This Presbytery had an experience that went badly. What was needed was a discussion a debriefing of its actions. Actually talking about a letter of apology would have provided the focus for the Presbytery to work through the history of the events, learn from them, and move on to not repeat them. It would be a growing point. Instead, rather than do what would be most helpful in the long term, people reacted to the threats of the emotional situation in the short term.
E] "Fancy Footwork"
This is about being inconsistent in what one does in the life of a church, playing loosely with rules and practices in some situations and then being firm and difficult in others. Challenges prompting change can be stymied by taking a different approach to "how we do things".
For example, a majority of members of the Board of Managers are not happy with the recent decision by Session to add contemporary music to the worship service. The Session asks the Board if they can find money to purchase a drum set for the sanctuary. The Board has some trust funds available, which have been used for such purchases in the past for items not planned for in the congregational budget. The Trust Fund has some written guidelines that provide a modest degree of control on what the monies can be used for and how much can be spent in any one year. The Board has a history of not being consistent in how they apply these guidelines. When the Board has been excited by the proposed purchases they have been known to bend the guidelines quite liberally to ensure the purchase was made. However, the proposed drum set purchase has the majority of the members concerned. In this case the guidelines are interpretted so conservatively that they were able to deny the request.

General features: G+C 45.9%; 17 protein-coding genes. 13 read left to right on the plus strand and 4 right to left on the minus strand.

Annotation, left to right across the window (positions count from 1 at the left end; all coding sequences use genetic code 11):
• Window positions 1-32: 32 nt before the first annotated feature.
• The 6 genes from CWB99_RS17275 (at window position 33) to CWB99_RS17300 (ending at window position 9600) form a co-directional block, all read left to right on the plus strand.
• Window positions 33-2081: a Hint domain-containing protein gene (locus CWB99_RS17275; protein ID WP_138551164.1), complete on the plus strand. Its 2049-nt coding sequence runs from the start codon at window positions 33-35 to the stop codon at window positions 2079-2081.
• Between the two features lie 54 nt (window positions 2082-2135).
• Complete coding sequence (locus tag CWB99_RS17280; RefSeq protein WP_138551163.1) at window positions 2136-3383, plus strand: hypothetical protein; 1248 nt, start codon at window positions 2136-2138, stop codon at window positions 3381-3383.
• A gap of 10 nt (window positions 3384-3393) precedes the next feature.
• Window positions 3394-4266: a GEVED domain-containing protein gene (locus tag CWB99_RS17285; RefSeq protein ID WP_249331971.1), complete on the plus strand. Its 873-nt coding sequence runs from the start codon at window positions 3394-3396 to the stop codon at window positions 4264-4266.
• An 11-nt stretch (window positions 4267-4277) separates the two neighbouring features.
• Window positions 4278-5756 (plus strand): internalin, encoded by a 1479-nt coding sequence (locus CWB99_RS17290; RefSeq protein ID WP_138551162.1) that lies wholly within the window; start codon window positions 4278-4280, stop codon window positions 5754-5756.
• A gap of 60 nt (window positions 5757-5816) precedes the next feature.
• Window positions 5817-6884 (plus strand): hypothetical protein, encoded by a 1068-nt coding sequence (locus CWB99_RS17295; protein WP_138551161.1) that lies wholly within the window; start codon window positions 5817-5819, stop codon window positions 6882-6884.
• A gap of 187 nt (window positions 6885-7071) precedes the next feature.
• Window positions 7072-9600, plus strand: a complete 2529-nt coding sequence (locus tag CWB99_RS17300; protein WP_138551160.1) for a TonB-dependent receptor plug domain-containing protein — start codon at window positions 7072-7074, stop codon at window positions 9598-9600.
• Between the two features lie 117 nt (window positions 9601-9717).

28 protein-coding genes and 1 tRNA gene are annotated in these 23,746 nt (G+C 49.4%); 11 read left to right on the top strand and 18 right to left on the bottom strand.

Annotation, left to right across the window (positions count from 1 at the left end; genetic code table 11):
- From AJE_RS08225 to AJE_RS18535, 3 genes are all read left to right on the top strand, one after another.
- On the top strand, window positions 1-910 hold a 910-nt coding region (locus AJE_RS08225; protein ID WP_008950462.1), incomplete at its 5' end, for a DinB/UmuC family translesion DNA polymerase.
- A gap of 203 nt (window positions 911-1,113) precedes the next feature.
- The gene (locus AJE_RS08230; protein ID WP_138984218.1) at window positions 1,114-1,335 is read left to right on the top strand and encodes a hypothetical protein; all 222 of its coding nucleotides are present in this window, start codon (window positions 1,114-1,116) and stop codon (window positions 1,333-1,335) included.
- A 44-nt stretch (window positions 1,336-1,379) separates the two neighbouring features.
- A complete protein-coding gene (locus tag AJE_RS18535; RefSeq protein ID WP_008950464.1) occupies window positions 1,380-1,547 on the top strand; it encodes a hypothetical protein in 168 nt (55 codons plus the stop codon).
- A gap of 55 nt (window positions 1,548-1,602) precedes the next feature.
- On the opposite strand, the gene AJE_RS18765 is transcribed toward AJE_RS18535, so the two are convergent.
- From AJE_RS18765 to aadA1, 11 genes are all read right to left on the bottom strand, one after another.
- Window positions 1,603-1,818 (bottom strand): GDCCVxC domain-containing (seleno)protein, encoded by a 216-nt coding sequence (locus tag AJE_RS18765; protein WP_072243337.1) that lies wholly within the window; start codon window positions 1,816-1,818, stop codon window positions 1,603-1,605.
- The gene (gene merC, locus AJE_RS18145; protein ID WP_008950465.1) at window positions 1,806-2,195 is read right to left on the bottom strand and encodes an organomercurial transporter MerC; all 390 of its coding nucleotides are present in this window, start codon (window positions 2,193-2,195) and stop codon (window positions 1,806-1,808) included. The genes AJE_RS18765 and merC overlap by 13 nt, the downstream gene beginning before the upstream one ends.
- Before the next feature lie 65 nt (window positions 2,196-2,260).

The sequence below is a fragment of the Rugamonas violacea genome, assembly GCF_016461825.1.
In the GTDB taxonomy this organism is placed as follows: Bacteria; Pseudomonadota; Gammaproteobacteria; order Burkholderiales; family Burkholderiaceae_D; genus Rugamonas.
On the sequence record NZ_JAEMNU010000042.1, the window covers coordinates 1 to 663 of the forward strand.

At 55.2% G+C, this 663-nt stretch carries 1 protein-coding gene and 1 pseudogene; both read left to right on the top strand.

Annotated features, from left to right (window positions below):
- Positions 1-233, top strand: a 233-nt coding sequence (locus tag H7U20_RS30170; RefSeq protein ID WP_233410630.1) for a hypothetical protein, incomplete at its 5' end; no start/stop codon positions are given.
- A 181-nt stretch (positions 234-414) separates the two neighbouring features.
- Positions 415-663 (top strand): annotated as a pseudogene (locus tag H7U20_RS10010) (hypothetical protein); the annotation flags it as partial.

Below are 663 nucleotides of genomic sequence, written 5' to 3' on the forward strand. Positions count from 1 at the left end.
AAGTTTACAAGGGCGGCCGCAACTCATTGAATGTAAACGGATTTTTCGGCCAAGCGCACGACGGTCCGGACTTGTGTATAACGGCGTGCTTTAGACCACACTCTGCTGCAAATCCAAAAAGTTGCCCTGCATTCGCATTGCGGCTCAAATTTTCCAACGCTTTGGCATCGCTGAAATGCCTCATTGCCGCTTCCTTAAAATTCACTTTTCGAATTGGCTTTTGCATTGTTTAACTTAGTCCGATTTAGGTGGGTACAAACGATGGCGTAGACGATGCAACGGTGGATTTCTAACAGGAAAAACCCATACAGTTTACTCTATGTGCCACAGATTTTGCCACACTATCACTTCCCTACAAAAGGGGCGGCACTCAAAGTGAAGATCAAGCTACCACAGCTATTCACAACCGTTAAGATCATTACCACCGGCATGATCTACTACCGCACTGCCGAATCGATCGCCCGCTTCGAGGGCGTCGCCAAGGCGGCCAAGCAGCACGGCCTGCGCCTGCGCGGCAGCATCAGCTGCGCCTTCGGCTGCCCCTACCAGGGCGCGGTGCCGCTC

F] Not debriefing a groups actions
This is probably the most common defensive routine in any organization. One of the greatest learning points for improving a congregations life is to spend time after some change or activity reviewing how things went with the goal of learning from experience for the sake of future action. However, such reviews always present the potential of naming problems, hang-ups and errors . things which may point back to people. Debriefs like this can be perceived as threatening and possibly be embarrassing. The consequence can be that a mistake can be repeated time and again because people are more concerned about potentially hurting people.
For example, I ran an 8-week program on spiritual gifts. At the end people thanked me for the course. But, before they could go, I passed out an evaluation form on the program. I learned that people liked it, but everyone thought it was too long. Simply by having people review the course I was able to improve it for those who would take it the next time.
An Example of the Routines Used in Combination A True Story
A Presbytery Executive was discussing the upcoming business before the court. One item was a congregation that had decided to no longer pay its Presbytery Assessment. The members of the executive dealt with the matter through "superficial analysis". The response to the situation was simply: "They cant do this. We will send two from this committee to talk to the Session". For them the issue was settled. One executive member raised a question, however, "But why did they choose to do this? What is the underlying issue which prompted this response?". The executive did not want to do anything more than superficial analysis. The one minister pursued the issue further, suggesting that the congregation in question lacked a sense of connectedness to the Presbytery and the wider Presbyterian Church.